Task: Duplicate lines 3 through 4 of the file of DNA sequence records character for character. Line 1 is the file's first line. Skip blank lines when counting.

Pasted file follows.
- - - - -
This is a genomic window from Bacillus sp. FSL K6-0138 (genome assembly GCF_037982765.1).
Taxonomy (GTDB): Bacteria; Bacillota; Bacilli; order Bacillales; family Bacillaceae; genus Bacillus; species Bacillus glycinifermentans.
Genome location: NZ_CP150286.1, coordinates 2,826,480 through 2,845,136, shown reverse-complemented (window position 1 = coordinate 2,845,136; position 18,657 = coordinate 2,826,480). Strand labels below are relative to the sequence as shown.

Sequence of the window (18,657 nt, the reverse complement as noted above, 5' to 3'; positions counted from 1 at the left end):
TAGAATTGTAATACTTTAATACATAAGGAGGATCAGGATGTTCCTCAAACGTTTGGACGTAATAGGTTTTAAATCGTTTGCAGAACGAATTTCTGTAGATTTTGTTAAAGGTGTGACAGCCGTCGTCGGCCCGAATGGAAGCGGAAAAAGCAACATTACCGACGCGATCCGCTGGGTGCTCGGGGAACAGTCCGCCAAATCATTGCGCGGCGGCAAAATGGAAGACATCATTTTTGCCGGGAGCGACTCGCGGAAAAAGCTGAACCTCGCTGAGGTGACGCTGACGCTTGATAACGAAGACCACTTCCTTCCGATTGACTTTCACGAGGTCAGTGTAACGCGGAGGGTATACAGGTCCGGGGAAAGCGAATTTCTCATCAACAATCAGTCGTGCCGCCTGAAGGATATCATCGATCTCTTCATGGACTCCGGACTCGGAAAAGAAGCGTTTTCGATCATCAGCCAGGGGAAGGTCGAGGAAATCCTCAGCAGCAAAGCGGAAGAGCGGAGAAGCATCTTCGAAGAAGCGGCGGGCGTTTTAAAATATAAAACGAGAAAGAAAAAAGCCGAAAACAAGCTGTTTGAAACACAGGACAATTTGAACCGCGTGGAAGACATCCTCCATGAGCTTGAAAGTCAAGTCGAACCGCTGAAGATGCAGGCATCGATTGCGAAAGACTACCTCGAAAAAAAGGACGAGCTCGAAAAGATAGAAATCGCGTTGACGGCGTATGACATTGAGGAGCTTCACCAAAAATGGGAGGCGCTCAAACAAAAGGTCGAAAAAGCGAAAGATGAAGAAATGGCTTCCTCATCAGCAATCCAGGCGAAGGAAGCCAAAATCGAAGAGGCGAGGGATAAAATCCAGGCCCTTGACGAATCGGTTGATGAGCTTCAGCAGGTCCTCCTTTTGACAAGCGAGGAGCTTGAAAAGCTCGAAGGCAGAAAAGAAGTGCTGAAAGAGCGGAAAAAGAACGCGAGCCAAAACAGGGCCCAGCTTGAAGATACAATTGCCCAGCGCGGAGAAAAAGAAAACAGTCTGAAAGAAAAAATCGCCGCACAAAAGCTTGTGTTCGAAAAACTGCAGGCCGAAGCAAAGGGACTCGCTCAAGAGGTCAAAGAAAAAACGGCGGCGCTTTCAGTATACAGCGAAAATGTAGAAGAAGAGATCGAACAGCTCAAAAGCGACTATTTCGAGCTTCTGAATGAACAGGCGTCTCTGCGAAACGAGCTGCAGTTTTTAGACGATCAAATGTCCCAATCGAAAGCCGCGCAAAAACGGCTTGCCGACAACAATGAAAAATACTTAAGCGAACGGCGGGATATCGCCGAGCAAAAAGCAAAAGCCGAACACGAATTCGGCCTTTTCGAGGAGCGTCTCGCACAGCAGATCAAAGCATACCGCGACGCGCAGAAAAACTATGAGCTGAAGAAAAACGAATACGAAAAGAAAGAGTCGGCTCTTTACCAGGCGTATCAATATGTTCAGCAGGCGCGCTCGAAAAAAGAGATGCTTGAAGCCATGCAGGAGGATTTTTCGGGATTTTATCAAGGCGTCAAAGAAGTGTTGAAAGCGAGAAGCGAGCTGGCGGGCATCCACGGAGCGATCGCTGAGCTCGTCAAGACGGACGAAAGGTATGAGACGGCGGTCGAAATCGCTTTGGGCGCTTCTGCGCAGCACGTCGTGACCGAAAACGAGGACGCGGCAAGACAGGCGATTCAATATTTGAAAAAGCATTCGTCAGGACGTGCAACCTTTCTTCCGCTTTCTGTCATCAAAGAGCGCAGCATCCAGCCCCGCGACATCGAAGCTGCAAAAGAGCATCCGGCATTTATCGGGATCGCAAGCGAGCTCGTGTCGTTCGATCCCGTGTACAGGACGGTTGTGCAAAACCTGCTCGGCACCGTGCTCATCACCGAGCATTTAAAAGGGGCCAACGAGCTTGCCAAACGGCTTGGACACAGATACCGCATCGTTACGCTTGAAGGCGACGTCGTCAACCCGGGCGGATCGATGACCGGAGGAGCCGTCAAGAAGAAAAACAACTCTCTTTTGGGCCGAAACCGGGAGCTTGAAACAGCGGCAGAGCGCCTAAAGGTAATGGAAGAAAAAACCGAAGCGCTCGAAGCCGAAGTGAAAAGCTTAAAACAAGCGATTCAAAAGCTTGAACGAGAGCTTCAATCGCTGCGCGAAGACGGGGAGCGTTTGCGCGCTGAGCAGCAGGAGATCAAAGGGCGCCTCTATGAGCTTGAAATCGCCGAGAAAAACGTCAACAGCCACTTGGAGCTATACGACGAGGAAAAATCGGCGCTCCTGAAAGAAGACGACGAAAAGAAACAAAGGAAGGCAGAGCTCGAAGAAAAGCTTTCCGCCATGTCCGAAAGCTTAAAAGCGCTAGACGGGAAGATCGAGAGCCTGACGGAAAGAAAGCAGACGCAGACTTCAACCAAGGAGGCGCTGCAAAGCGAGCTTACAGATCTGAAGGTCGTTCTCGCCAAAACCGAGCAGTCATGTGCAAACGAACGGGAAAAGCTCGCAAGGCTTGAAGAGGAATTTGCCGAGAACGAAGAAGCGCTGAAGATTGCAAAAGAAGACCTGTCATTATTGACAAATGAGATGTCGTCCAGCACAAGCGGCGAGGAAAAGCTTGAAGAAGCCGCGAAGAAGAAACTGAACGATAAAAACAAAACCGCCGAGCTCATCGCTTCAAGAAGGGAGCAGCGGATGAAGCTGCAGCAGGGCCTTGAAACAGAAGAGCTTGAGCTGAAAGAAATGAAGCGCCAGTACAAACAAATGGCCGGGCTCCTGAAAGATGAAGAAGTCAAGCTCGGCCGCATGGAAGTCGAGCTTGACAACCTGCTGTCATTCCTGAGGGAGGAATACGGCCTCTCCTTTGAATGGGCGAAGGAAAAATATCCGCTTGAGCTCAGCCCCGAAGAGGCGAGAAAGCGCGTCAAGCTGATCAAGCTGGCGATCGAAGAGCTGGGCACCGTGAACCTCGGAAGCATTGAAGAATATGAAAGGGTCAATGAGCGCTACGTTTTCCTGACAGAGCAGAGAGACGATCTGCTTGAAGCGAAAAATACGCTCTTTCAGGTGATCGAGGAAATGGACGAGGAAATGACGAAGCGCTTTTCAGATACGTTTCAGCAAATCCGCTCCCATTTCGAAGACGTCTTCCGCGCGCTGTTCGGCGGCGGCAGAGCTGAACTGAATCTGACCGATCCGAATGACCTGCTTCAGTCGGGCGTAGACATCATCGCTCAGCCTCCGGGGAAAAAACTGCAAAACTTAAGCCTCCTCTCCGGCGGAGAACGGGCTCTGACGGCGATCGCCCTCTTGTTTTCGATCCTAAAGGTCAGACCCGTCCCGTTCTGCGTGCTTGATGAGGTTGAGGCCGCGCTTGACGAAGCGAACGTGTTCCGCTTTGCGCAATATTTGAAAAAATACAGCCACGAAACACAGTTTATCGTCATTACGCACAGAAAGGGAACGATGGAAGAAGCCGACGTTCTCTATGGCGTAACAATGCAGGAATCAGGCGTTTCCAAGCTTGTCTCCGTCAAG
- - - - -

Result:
Genome location: NZ_CP150286.1, coordinates 2,826,480 through 2,845,136, shown reverse-complemented (window position 1 = coordinate 2,845,136; position 18,657 = coordinate 2,826,480). Strand labels below are relative to the sequence as shown.

Sequence of the window (18,657 nt, the reverse complement as noted above, 5' to 3'; positions counted from 1 at the left end):